The Trudeau government will soon announce the details of a national clean fuel standard (CFS). Unlike the court cases over carbon price, this set of regulations has been flying under the radar, though its impact cannot be understated. The CFS is a linchpin to reaching Canada’s soon-to-be legislated 2030 and 2050 climate targets. Yet after three years of planning and consultation, the fossil fuel industry is lobbying to delay or scrap the policy now that it’s set to roll out next year. Canadians need to know that without federal direction to curb carbon pollution, Canada risks irreversibly contributing to climate change. This is a crucial moment for our government to put the health and sustainability of Canadians first, and reject the self-interested demands of sectors resisting innovation.
How does the CFS work?
The clean fuel standard establishes a practical and predictable approach for removing 30 million tonnes of carbon every year without affecting daily life. That is equal to about 10% of our 2030 target or taking seven million cars off the road. Fuel suppliers will be required to reduce the amount of carbon pollution associated with their product and are offered significant flexibility on implementation. Reductions could look like blending conventional fuels with biofuels or hydrogen, reducing carbon emissions in the production process, or supporting the switch to clean electricity through electric vehicles.
Alternatively, suppliers could purchase credits from other companies that have exceeded their performance goals or pay into a compliance fund, and could even carry over obligations to a future year. There’s no shortage of ways that fuel companies are being supported in a transition to cleaner fuel.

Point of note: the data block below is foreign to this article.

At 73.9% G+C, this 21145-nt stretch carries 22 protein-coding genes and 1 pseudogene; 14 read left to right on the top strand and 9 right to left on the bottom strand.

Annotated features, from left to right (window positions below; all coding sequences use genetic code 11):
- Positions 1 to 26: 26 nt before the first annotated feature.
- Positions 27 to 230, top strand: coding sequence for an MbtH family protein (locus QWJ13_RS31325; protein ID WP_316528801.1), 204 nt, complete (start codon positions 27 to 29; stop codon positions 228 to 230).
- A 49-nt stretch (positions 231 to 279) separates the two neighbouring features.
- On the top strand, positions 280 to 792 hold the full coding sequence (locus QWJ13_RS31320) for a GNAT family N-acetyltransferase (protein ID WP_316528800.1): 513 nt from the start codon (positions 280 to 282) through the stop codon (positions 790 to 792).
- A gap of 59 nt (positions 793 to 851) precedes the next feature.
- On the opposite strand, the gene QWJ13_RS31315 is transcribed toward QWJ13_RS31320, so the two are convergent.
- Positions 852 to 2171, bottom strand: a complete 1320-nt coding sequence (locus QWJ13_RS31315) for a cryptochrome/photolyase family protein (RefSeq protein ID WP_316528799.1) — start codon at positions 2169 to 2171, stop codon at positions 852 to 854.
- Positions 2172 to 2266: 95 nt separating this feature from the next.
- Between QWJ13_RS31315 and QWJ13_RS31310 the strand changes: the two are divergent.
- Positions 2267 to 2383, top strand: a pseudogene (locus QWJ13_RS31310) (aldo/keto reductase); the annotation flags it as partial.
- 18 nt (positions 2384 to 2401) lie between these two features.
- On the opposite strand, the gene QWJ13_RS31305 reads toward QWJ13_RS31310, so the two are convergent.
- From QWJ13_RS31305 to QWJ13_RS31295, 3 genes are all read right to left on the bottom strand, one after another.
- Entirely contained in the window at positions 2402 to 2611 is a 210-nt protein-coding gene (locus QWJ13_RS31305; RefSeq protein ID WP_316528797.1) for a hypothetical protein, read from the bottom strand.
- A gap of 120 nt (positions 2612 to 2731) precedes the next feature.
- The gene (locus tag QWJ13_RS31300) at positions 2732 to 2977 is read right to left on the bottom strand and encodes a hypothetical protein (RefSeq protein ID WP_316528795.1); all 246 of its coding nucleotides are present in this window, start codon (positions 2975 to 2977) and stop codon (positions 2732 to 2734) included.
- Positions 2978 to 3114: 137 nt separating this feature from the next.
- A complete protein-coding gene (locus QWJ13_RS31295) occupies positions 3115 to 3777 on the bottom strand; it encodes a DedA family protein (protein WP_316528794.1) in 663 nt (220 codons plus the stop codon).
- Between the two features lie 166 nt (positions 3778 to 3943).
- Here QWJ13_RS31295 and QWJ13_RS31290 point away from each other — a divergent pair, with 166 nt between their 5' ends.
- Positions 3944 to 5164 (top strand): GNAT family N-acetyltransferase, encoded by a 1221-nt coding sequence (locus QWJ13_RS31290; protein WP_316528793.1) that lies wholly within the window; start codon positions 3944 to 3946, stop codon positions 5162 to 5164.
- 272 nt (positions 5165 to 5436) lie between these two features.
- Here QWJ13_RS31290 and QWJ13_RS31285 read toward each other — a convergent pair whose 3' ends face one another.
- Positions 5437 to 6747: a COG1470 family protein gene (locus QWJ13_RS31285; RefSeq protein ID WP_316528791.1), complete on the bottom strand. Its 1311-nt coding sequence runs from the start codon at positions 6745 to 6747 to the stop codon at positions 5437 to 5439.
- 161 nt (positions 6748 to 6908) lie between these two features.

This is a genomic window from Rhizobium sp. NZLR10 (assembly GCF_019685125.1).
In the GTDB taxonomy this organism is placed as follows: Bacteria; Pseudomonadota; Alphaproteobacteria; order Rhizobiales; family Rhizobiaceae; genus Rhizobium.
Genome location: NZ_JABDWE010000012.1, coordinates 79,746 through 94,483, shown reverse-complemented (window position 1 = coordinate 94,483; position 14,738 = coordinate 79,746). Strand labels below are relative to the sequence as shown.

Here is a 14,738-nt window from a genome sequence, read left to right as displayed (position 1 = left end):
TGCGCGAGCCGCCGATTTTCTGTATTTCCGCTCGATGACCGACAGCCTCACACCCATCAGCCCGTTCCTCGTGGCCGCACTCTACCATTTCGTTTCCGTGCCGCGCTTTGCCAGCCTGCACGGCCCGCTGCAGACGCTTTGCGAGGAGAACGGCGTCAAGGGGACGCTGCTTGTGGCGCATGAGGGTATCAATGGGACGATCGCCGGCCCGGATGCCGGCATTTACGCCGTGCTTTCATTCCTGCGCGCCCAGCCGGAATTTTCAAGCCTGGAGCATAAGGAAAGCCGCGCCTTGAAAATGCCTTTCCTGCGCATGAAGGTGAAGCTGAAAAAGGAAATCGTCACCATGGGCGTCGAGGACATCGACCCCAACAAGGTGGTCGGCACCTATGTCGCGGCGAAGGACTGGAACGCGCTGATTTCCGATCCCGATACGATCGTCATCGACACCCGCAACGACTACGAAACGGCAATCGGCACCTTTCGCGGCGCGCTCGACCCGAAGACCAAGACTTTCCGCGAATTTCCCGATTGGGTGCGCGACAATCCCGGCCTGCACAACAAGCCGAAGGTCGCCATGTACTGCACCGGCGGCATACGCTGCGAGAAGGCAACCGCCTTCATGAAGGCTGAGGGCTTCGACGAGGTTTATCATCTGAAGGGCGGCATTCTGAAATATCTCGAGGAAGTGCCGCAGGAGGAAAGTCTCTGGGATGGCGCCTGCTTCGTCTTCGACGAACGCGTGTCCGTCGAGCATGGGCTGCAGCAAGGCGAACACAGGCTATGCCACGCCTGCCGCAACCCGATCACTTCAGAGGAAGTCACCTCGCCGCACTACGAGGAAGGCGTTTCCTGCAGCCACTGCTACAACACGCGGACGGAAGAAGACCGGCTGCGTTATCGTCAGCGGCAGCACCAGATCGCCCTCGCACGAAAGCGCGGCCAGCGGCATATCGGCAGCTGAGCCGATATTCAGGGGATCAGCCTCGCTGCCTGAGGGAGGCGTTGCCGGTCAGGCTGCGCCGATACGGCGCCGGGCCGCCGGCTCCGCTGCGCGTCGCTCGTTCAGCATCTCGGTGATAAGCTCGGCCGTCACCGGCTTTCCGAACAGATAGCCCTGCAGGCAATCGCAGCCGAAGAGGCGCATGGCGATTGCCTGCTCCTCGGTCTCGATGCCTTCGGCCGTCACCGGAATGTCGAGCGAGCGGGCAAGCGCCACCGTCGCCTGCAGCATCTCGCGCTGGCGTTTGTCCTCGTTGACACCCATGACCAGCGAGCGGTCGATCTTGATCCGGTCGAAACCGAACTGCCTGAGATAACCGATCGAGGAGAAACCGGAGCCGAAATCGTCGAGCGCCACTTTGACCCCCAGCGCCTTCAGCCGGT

What’s in it for Canadians?
Most importantly, the clean fuel standard inspires an exciting vision for Canada. It will enable thriving domestic industries, increase the GDP by an estimated $5.6 billion over the next decade, and create as many as 24,000 net new jobs. It sends a clear market signal to drive investment into innovation and clean technologies that reduce carbon emissions while building a resilient, competitive economy. Burgeoning cleantech sectors like electric vehicles and charging are rapidly taking off globally, and Canadian markets that resist diversifying will be left behind.
What’s at stake
Let’s be clear: Canada is not on track to meet its climate targets under the Paris Agreement. In fact, Canada has never met a single target. That’s why the uncompromised delivery of this policy, and keeping it on schedule, is essential to fulfilling this government’s campaign promises. Those who oppose it have a responsibility to propose credible alternatives to replace the expected 30 million tonnes of carbon reduction that this set of regulations is designed to achieve. To date, they have failed to do so, making it clear that their real agenda is derailing climate action altogether.
All levels of government must do their part
As an organization working on practical solutions to climate change, TAF is dedicated to helping cities and municipalities implement their climate and energy plans. Municipalities are working hard within their authorities to decarbonize heating and transportation systems, invest in renewables, and create sustainable communities. We cannot go the distance without the federal government using their unique tools and delivering what only they can: the clean fuel standard as planned next year. There is no fairer way to enable cities, provinces, and the country to meet their emissions targets, and get Canadians back to work in a prosperous economy.
For FAQs and further reading on the CFS, see this TAF-funded handy explainer from the Pembina Institute.